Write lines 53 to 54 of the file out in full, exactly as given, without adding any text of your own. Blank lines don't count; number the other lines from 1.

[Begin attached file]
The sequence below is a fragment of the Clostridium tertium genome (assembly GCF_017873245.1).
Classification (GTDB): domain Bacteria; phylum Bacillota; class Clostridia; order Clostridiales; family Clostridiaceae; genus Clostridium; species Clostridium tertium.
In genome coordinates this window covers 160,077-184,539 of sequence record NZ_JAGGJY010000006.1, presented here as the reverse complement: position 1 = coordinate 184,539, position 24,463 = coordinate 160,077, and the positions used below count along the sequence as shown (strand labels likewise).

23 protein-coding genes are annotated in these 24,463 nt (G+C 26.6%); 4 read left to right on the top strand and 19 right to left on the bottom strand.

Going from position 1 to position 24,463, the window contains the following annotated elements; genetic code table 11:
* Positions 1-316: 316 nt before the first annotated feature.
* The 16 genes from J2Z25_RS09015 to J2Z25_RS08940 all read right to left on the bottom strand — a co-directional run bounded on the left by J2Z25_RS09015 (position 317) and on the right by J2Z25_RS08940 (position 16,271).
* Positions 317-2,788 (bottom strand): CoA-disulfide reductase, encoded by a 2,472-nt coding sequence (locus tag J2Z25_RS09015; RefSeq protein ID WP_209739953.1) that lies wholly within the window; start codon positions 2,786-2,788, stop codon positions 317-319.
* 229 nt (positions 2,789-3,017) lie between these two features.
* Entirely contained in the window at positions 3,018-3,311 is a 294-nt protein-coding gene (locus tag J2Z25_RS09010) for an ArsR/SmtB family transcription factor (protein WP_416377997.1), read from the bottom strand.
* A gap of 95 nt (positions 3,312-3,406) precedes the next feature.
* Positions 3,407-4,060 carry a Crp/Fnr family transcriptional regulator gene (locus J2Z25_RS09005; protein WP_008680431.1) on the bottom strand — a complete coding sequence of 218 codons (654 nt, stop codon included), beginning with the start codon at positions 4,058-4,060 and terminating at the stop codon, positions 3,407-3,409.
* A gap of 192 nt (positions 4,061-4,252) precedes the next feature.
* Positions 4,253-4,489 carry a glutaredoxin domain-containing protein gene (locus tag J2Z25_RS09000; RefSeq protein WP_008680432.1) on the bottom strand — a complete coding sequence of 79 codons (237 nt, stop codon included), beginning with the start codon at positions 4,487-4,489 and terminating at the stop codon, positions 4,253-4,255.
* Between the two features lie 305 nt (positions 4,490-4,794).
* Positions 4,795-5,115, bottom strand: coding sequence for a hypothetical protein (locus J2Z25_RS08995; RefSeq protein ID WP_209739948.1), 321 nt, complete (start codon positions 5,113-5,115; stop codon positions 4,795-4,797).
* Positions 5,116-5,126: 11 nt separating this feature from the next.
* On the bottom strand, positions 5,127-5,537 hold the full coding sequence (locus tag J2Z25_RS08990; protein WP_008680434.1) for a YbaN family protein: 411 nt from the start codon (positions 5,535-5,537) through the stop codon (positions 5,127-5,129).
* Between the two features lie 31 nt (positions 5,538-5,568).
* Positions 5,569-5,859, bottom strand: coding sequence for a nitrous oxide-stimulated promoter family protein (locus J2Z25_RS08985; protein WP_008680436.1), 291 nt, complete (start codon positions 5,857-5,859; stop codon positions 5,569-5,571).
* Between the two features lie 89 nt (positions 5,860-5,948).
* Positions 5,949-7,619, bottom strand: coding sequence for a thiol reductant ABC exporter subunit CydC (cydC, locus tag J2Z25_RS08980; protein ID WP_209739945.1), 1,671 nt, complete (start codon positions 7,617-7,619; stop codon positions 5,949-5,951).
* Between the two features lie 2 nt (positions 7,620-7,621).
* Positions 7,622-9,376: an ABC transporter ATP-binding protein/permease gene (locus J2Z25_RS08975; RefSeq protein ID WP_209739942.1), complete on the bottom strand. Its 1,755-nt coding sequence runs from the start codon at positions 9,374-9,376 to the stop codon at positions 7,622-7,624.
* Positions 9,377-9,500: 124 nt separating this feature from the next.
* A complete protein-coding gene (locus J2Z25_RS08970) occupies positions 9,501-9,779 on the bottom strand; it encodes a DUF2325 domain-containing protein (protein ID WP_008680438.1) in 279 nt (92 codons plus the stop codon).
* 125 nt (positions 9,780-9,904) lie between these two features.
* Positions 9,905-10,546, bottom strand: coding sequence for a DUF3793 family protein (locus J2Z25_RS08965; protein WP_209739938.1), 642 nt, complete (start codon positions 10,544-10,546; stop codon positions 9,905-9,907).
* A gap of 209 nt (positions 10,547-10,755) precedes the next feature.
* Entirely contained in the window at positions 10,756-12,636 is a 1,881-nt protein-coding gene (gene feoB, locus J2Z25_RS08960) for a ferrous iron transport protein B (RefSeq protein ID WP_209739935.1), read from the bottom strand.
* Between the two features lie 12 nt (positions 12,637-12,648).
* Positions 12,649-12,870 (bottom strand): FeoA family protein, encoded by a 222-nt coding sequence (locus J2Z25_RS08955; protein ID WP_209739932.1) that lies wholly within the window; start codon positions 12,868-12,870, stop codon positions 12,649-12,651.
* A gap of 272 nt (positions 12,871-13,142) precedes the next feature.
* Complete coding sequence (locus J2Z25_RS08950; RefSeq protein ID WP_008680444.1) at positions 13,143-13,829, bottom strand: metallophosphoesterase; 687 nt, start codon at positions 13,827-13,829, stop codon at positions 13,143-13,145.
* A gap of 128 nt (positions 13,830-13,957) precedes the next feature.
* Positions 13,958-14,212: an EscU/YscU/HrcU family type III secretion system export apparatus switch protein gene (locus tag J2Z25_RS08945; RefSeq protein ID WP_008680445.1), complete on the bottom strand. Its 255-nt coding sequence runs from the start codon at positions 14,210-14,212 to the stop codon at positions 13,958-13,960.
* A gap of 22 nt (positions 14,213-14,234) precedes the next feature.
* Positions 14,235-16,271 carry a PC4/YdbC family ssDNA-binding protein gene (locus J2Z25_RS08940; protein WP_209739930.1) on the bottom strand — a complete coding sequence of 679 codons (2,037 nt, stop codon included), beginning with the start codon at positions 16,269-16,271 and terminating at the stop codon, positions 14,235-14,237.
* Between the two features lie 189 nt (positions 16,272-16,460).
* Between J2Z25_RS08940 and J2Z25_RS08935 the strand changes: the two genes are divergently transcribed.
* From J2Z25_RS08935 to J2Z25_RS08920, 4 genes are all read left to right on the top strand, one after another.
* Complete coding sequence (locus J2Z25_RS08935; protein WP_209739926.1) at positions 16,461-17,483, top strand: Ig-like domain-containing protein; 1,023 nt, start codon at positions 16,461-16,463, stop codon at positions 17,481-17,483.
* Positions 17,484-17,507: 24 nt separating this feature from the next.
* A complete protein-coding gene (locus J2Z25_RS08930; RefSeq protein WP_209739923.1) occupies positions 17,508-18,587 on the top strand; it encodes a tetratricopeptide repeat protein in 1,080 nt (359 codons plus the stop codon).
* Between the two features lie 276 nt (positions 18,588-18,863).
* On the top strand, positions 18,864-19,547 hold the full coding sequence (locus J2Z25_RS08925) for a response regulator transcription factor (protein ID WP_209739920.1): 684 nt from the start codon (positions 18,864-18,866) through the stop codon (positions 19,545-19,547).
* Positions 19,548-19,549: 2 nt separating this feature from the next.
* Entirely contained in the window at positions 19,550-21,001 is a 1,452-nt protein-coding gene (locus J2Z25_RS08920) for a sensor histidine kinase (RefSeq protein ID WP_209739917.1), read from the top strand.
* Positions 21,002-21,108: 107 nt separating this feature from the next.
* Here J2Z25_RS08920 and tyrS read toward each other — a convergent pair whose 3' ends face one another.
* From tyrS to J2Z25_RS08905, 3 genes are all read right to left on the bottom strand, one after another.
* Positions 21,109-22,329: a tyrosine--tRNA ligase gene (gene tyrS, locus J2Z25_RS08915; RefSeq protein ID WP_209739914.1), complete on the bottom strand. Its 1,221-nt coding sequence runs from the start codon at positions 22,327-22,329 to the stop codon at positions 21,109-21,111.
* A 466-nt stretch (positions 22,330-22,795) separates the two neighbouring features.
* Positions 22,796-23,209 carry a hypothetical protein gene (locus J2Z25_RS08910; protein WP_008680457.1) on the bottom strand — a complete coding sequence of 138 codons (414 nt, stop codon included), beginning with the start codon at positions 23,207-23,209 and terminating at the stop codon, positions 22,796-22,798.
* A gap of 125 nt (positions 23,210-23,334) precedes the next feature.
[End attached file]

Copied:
* A 466-nt stretch (positions 22,330-22,795) separates the two neighbouring features.
* Positions 22,796-23,209 carry a hypothetical protein gene (locus J2Z25_RS08910; protein WP_008680457.1) on the bottom strand — a complete coding sequence of 138 codons (414 nt, stop codon included), beginning with the start codon at positions 23,207-23,209 and terminating at the stop codon, positions 22,796-22,798.